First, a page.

Farmers, both local and across King County, are likely to face some headwinds this year and the coming future, says newly appointed Agricultural Commissioner Leann Krainick.
Krainick took her position last month, but it’s actually her third term — she first served from 2014 to 2021, but was legally required to step away for at least a year before returning to the 15-member King County Agricultural Commission. She’s also a local farmer, running Krainick Dairy in Enumclaw.
Being on the Agricultural Commission, Krainick said in a recent interview, means advising the King County staff and council members about current or proposed policies that would affect farmers and other agricultural corners.
Over her tenure, Krainick has seen the farming industry go through a lot of changes, including shifting demographics.
For example, the average farmer age is “definitely” getting older: “I believe the last [Agricultural] census has the average age of King County farmers being 58,” said Krainick, who is in her mid-50s.
She added that the county has been working at helping more “first generation” farmers get started, especially immigrants and people of color.
“The county is putting forth a lot of effort in reaching their goal,” Krainick said, though “they’re not there yet.”
Additionally, farm size seems to be shrinking.
According to the 2007, 20012, and 2017 federal Censuses of Agriculture, the number of King County farms that had between 1 and 10 acres of land increased from 806 to 962; meanwhile, the number of farms that had between 500 and 999 acres shrunk from 48 to 5.
This is an issue in itself, Krainick said, because the farming industry follows those bigger farms.
“It’s the big farms that help provide the infrastructure for all the small farmers, i.e. the veterinarians and repair people,” she continued; without that infrastructure, smaller farms are likely to struggle more.
The total acres of farmland being worked on has decreased from 49,000 in 2007 to 42,000 in 2017, and the number of farms that had less than $2,500 in sales increased from 973 to 1,025 while the average net income of a farm fell from $4,800 to just over $4,000.
“We’re seeing a lot of one-income families… where the spouse works outside the home, and the other person is farming and selling their produce at local farmers markets or local retail,” Krainick said.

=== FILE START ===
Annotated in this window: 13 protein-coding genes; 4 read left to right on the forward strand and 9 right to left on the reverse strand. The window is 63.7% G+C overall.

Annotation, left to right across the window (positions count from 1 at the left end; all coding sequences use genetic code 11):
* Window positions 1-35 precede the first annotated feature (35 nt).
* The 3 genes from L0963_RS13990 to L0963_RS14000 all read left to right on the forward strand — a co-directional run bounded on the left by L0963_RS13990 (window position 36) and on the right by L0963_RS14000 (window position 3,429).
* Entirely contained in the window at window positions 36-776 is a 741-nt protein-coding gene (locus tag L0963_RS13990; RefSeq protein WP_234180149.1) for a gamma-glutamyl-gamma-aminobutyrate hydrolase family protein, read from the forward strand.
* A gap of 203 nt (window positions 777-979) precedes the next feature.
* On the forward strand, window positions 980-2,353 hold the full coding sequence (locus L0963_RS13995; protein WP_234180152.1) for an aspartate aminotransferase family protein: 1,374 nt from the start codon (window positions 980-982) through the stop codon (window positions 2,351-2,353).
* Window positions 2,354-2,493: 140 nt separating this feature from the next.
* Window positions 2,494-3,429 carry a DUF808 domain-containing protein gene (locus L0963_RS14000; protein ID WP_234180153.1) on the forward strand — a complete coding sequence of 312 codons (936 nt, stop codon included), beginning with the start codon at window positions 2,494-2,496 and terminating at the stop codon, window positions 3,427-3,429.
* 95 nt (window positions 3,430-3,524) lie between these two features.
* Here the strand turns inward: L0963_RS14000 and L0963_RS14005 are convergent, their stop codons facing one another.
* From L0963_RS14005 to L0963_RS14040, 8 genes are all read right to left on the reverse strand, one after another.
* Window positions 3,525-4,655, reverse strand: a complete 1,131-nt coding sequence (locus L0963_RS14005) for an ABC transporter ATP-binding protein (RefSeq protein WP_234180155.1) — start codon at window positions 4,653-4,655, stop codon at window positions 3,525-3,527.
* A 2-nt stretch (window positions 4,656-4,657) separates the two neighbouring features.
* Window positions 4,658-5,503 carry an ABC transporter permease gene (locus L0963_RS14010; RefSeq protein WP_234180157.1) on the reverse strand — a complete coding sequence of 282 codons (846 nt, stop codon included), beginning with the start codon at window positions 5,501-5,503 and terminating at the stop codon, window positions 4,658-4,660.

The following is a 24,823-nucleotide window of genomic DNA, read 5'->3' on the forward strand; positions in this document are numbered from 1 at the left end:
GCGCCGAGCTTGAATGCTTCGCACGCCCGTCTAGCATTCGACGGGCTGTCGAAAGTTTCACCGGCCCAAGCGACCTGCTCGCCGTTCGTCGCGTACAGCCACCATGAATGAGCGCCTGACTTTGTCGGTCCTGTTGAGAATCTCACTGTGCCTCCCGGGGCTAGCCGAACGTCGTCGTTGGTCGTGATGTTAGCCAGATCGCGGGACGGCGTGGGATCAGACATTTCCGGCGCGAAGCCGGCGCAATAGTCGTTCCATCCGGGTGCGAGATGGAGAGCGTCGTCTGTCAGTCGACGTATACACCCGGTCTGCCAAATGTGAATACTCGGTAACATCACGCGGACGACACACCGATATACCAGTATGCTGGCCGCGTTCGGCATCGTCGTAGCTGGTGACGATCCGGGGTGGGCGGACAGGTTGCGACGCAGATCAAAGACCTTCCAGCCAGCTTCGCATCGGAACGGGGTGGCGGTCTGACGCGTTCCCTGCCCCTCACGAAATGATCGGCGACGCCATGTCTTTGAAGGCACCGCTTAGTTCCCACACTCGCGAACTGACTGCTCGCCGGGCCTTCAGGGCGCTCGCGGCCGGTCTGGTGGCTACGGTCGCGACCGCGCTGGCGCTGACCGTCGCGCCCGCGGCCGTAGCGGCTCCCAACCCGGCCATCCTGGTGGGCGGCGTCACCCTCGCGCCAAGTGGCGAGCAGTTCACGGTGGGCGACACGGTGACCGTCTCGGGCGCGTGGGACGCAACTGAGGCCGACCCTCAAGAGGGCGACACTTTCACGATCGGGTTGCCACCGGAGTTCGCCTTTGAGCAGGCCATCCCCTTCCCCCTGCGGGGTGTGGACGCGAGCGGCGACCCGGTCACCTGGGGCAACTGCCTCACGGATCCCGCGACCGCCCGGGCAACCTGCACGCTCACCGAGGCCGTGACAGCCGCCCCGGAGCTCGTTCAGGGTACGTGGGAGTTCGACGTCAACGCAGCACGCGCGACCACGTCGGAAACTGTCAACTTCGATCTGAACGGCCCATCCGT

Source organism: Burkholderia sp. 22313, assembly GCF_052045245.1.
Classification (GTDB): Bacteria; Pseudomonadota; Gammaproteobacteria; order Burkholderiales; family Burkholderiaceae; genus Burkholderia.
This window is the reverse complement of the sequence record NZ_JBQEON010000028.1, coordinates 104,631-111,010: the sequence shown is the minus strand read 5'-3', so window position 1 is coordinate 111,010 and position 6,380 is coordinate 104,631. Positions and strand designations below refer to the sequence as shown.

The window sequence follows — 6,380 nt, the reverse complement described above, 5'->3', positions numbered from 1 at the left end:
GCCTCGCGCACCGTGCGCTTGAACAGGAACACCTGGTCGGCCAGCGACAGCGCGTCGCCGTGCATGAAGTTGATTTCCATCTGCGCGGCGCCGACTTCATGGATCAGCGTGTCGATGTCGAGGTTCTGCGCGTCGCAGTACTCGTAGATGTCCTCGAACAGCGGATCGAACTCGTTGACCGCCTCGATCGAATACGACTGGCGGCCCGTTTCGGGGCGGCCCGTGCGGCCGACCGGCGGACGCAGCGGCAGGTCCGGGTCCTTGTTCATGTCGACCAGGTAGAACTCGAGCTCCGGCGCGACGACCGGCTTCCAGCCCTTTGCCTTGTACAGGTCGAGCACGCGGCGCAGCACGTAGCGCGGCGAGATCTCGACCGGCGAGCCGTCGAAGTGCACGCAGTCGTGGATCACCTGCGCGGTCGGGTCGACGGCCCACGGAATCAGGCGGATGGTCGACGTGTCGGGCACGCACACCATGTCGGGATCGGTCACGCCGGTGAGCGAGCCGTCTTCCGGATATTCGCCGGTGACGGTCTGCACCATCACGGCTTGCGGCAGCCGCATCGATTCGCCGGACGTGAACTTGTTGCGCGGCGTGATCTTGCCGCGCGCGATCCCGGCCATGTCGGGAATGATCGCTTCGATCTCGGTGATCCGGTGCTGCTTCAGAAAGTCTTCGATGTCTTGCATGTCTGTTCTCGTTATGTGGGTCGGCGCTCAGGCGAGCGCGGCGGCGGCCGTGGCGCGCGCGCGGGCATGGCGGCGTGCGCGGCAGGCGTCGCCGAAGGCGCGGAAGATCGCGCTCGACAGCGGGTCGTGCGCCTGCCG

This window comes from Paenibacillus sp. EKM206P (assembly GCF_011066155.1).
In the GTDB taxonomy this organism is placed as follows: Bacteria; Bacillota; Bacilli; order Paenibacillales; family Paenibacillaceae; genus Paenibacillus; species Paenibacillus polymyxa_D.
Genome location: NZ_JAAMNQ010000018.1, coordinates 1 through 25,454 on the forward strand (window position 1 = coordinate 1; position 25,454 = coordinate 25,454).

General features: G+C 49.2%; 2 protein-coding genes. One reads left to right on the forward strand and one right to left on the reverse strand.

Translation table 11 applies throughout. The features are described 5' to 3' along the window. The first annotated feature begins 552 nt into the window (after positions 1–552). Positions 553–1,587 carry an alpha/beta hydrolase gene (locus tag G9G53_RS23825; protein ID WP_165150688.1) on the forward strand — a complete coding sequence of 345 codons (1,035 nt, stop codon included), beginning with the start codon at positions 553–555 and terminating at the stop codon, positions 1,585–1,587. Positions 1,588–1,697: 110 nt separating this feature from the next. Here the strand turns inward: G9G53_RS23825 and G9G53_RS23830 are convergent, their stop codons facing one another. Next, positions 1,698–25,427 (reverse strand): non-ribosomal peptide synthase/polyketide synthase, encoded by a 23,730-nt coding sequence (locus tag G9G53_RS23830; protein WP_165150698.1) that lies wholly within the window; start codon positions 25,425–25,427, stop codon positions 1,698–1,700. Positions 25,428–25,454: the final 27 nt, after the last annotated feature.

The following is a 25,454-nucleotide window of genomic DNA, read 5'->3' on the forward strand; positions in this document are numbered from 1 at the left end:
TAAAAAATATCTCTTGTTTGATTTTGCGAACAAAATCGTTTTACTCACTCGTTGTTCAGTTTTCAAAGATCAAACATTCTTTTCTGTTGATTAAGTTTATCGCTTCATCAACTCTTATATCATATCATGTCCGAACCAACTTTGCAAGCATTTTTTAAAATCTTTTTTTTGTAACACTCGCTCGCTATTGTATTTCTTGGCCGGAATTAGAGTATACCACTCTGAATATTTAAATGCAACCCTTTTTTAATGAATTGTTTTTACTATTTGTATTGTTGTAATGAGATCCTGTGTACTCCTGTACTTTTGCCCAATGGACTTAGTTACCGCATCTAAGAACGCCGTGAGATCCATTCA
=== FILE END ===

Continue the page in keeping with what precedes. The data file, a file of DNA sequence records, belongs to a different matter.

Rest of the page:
The total number of farms has stayed relatively the same in that decade, around 1,800, even though the county has purchased the development rights of around 15,500 parcels of land in order to preserve farmland since the 1980s.
Most farms appear to be hay farms, growing from 211 in 2007 to 385 in 2017.
Meanwhile, the number of beef farms shrunk from 430 to 352 in that same time period, and dairies took a dive from 60 to 30; presently, Krainick said “We’re down to about a dozen.”
More vegetable farmers have popped up (167 to 195) as well as orchards (86 to 142).
One issue that could drastically affect King County farmers is a proposal to raise the minimum wage in unincorporated county land to $19.
“That’s huge” Krainick said. “In farming, we’re price takers — we’re not price makers. We get the same amount for our milk that every other farmer does across the state and the country, for the most part. We would be forced to cut our labor back if that happens.”
If a wage increase is approved, having to cut expenses or even close might not affect what food you’d find in the local grocery, but it would impact local economies. Krainick said half her gross income is spent within 15 miles of her Enumclaw-area farm, and it’s the same for all other farms, regardless of commodity.
“All of our fuel, we buy locally, our veterinarians are [local], all the people that do our repairs are local, our labor is local,” she said. “… It’s substantial.”
Additionally, there’s a proposal in the county’s 2024 Comprehensive Plan to require farmland that has not been operated on for a certain number of years to install some sort of land buffer; Krainick said this would result in farmers starting off with less land to work with if they started farming on that land in the future.
And finally, the county has no regulations when it comes to battery energy storage systems (BESS), which are used to store power to put back into the grid when it’s needed.
In King County, BESS companies have been approaching farmers like Krainick to use their land to store the batteries, which she said look like large storage containers.
“They take up farmland to do that, and that’s a no-no,” she said. “The county needs to sit down and figure out rules for them.”
Last summer, King County Councilmember Sarah Perry introduced legislation that would establish zoning, safety, and insurance regulations for these battery systems.